Receiving almost the same amount of attention was President Obama’s Nobel Peace Prize acceptance speech (2nd at 18%). Global warming was third at 14%, followed by a story about the privacy settings for Facebook at 9%. And a story about a battle won by a 90-year-old Virginia veteran to keep an American flag displayed in his yard finished fifth, at 7%.
Skeptics of man-made global warming continued to focus on the “Climate-gate” scandal as they have the previous few weeks. They were bolstered by columns from George Will and Sarah Palin questioning global warming science and the motives behind the forthcoming Copenhagen summit.
“The e-mails have popped the credibility bubble of what Roger Pielke Sr. of the University of Colorado, has called ‘the climate oligarchy'” wrote Teófilo de Jesús at Vivificat. “Suddenly I don’t think that I have all the facts, that the sober analysis of competing hypotheses has not taken place, that the global consensus often bandied about is a fallacy — a variation of ad populum argument — and that our nation cannot commit itself to irrevocable courses of actions based on compromised science.”
“The climate change … movement has gone way beyond reasonableness,” added Too Conservative. “The data scandal and burying of conflicting opinions that has recently come to light show that this is indeed more a cultish lemming movement than any scientific phenomenon….”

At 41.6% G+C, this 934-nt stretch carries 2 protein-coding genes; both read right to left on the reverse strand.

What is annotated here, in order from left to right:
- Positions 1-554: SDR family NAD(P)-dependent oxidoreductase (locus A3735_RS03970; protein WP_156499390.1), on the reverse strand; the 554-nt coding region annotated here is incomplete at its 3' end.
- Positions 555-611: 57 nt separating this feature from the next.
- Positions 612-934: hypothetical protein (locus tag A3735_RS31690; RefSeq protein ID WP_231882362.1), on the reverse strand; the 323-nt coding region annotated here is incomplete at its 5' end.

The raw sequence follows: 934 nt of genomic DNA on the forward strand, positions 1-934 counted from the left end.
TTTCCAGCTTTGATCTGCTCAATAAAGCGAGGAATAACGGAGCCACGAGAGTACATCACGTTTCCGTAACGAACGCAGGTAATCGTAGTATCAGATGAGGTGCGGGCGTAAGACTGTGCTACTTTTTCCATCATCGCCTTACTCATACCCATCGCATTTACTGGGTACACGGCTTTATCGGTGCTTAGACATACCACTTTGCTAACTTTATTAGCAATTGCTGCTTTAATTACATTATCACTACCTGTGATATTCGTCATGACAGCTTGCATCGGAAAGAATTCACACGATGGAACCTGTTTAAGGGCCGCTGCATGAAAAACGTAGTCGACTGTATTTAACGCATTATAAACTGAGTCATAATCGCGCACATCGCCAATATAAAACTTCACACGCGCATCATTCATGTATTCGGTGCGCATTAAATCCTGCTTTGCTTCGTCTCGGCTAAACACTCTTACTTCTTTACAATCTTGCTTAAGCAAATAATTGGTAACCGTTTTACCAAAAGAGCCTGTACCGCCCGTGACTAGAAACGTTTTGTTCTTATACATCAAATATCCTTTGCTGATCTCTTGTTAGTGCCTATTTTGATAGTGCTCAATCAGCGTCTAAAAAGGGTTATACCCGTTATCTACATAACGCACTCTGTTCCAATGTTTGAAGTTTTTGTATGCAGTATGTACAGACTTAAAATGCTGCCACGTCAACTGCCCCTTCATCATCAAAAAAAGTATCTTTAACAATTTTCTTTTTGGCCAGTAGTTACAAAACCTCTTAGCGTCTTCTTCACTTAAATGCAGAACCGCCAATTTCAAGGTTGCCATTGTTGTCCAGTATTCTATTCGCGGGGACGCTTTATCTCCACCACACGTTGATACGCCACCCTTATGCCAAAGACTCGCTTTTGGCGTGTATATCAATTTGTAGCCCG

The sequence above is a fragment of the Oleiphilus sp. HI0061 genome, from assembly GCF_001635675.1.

But Palin proved to be a lightning rod for some on the other side of the global warming debate, who criticized her op-ed piece and the Washington Post‘s decision to publish it.
“I cannot understand how a fringe, ignorant, conspiracy theory imbibing, secessionist is given space in the Washington Post to pen on issues she has no knowledge of, which happen to be the extreme-right wing scandal du jour,” responded Larisa Alexandrovna of at-Largely. “Amazing how anti-science advocates like Palin and her ilk suddenly want ‘trustworthy’ science, is it not?”
Some took aim at the Climate-gate controversy itself.
“An oft-repeated criticism of the theory of human influenced global warming researchers is that they use a small set of data to make predictions about a large phenomena,” wrote Cangrejero at The Midpoint. “The irony of a movement bent on denying all the work done by many scientists because of a few cherry-picked phrases from 1000 emails between colleagues is not lost on me.”
And others applauded the announcement that the EPA was going to regulate greenhouse gases as a threat to human health.
“Finally,” exclaimed James Rowen at The Political Environment. “After years of benign neglect and outright opposition from the Bush administration, the Federal government, taking its cues from a conservative Supreme Court, is finally stepping up to regulate carbon dioxide and other greenhouse emissions.”
The issue of global warming went beyond the blogs as many Twitter users linked to related articles. Palin’s piece was of particular interest to both those who agreed and disagreed with her.
Supporters of the Copenhagen conference were also interested in a page on the site creativebits.org that displayed many innovative advertisements from around the world promoting the cause of fighting global warming.
“We can all save the world. exquisite ads to raise awareness,” tweeted Valentina Wahyu.